November 13 is the feast of Saint Caillin of Fenagh, a saint of whom many stories are told. The character of some of these tales gave the writer of the following account, the 19th-century Anglican cleric Thomas Olden, pause for thought, although in truth his reservations were often shared by Catholic writers of the period. The understanding of hagiography as a distinct genre of writing with its own logic and rules didn't exist at this time. I hope to explore some of the episodes referred to by Rev. Olden in future posts, there is a wonderful resource on the saint and his writings available online here. The translation of the Book of Fenagh mentioned in the article is also available through the Internet Archive. So, let us enjoy a lively presentation of the life of Saint Caillin, complete with a fascinating account of the relics preserved at his church from The Dictionary of National Biography:
CAILLIN (fl. 560), Irish saint, son of Niata, was descended from Rudraighe, whose grandson, Fergus Mac Roigh, flourished at the beginning of the Christian era. His mother was Deighe, granddaughter of Dubhthach, chief poet of King Laogaire in the time of St. Patrick. The authority for the history of St. Caillin is the ancient 'Book of Fenagh,' a series of poetical rhapsodies, written about 1400, a copy of which with a connecting narrative in prose was made in 1516. This was published in 1875 by Mr. D.H. Kelly, with the competent aid of Mr. W. M. Hennessy, and from an examination of it it appears that the transcriber of the sixteenth century added a good deal which he thought likely to increase the veneration for his saint. But fortunately many of these interpolations are of so extravagant a character that there is no difficulty in distinguishing them.
Disregarding the fables, which even in 1690 were complained of by readers, we may gather the following facts of St. Caillin's history from this curious repertory of ancient traditions: 'The descendants of Medbh and Fergus, viz. the children of Conmac, Ciar, and Core, grew and multiplied throughout Ireland. The children of Conmac especially were in Connaught.' Those were the Conmaicne of Dunmor, kinsmen of Caillin's. Resolved to remedy the congestion of the population by killing each other, the Conmaicne would no doubt have carried out their plan but for the interference of St. Caillin. By the advice of an angel they sent messengers to him at Rome, whither he had gone for his education. Caillin came first to the place where his own kinsmen, the Conmaicne, were, 'to prohibit their fratricide and enmity.' 'My advice to you,' said the saint, ‘is that you remain on the lands on which you at present are. I will go moreover to seek possessions and land for you as it may be pleasing to God.' St. Caillin then left Dunmor, where this conversation seems to have been held, and went to Cruachanaoi in the county of Roscommon, thence to Ardcarna, near Boyle, where his friend Bishop Beoaedh lived. Passing on to the east, he crossed the Shannon, and obtained land at Moynishe in the county of Leitrim, and finally reached Dunbaile in Magh Rein, afterwards and still known as Fidnacha or Fenagh, so called from the wooded character of the country. In all these places, which are included in the counties of Roscommon, Mayo, Leitrim, and Longford, the Conmaicne afterwards had settlements.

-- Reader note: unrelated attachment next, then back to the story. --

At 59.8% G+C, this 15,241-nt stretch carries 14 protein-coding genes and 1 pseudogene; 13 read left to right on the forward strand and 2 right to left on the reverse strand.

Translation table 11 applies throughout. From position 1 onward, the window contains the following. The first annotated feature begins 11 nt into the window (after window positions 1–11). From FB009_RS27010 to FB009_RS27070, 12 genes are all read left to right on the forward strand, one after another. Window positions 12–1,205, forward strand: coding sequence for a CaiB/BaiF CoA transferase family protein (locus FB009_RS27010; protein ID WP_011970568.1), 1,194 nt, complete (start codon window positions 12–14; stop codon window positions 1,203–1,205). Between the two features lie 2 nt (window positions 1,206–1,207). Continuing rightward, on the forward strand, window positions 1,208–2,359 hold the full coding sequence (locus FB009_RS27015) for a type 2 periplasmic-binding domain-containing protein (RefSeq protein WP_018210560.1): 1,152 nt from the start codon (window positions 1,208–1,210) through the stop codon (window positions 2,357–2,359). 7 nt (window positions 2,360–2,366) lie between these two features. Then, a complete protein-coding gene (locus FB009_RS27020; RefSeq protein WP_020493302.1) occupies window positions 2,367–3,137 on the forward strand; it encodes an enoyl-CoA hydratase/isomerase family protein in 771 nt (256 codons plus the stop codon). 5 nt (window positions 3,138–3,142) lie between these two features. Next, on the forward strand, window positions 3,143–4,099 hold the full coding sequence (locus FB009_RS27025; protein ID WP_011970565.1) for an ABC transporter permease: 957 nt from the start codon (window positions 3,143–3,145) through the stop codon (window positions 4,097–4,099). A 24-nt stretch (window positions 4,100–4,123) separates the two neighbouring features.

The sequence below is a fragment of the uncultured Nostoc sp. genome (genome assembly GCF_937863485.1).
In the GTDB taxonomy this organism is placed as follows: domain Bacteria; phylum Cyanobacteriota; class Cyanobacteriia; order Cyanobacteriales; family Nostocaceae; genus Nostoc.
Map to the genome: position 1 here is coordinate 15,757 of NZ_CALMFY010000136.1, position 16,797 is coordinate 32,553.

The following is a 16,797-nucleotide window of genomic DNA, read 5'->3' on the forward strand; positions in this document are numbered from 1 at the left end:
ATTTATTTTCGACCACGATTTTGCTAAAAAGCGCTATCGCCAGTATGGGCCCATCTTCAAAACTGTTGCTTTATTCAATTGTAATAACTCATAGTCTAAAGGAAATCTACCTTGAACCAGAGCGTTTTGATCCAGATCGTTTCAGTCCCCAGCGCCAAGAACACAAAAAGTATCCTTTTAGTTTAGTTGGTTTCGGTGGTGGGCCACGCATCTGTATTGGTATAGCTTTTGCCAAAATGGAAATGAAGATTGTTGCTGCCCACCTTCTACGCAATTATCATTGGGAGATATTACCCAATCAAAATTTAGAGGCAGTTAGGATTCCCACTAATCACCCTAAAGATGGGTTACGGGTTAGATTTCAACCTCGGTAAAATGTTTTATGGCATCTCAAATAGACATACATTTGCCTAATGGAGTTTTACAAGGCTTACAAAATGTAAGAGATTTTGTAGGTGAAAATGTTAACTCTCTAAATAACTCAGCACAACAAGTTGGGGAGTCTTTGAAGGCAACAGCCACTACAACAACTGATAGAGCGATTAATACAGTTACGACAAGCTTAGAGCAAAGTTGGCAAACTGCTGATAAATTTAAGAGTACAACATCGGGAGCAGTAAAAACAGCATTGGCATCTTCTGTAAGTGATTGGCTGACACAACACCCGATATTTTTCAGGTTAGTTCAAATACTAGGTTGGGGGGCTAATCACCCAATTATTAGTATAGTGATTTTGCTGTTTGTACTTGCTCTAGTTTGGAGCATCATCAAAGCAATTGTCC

When he arrived at Dunbaile, then the residence of Fergna, king of Breifney, he endeavoured to persuade the king to become a Christian, but without success; the king ordered his son Aedhdubh to expel St. Caillin and his party. The prince accordingly proceeded to obey the order but when he 'found the saint and his psalmists engaged in prayer and prostrations,' he and his followers forthwith became believers. Aedhdubh was afterwards baptised, and then presented the fortress of Dunbaile to St. Caillin that he might erect his monastic buildings within it. The historical accuracy of this statement is rendered probable by the existing remains at Fenagh. The ruins of St. Caillin's Church are still to be seen, and traces of the stone fortress, which was of great extent, are still visible (PETRIE). The fortress was of great antiquity even in the sixth century, being also known as Dun Conaing, from Conaing the Fearless, a prehistoric king to whom its origin was ascribed.